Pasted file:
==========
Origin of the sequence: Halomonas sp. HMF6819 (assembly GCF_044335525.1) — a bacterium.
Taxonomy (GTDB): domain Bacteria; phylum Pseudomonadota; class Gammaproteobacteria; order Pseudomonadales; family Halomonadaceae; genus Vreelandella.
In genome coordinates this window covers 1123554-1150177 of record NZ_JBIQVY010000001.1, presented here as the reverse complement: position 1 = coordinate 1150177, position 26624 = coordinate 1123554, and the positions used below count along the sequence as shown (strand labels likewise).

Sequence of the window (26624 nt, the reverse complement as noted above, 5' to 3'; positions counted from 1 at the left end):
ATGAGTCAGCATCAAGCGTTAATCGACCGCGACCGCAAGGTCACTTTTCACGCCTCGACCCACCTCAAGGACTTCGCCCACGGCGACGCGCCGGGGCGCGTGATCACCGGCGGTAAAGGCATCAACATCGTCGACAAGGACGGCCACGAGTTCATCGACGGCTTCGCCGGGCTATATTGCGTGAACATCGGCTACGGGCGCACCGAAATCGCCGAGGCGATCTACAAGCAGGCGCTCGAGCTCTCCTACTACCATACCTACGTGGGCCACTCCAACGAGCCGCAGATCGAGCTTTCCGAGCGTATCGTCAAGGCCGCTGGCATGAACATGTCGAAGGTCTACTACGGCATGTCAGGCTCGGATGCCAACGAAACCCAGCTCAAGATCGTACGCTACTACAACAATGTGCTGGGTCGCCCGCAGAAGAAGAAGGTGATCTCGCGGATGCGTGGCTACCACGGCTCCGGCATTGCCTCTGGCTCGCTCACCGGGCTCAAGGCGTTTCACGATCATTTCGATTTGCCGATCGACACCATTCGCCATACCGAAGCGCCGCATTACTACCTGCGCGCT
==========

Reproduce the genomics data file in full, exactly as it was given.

Origin of the sequence: Halomonas sp. HMF6819 (assembly GCF_044335525.1) — a bacterium.
Taxonomy (GTDB): domain Bacteria; phylum Pseudomonadota; class Gammaproteobacteria; order Pseudomonadales; family Halomonadaceae; genus Vreelandella.
In genome coordinates this window covers 1123554-1150177 of record NZ_JBIQVY010000001.1, presented here as the reverse complement: position 1 = coordinate 1150177, position 26624 = coordinate 1123554, and the positions used below count along the sequence as shown (strand labels likewise).

Sequence of the window (26624 nt, the reverse complement as noted above, 5' to 3'; positions counted from 1 at the left end):
ATGAGTCAGCATCAAGCGTTAATCGACCGCGACCGCAAGGTCACTTTTCACGCCTCGACCCACCTCAAGGACTTCGCCCACGGCGACGCGCCGGGGCGCGTGATCACCGGCGGTAAAGGCATCAACATCGTCGACAAGGACGGCCACGAGTTCATCGACGGCTTCGCCGGGCTATATTGCGTGAACATCGGCTACGGGCGCACCGAAATCGCCGAGGCGATCTACAAGCAGGCGCTCGAGCTCTCCTACTACCATACCTACGTGGGCCACTCCAACGAGCCGCAGATCGAGCTTTCCGAGCGTATCGTCAAGGCCGCTGGCATGAACATGTCGAAGGTCTACTACGGCATGTCAGGCTCGGATGCCAACGAAACCCAGCTCAAGATCGTACGCTACTACAACAATGTGCTGGGTCGCCCGCAGAAGAAGAAGGTGATCTCGCGGATGCGTGGCTACCACGGCTCCGGCATTGCCTCTGGCTCGCTCACCGGGCTCAAGGCGTTTCACGATCATTTCGATTTGCCGATCGACACCATTCGCCATACCGAAGCGCCGCATTACTACCTGCGCGCT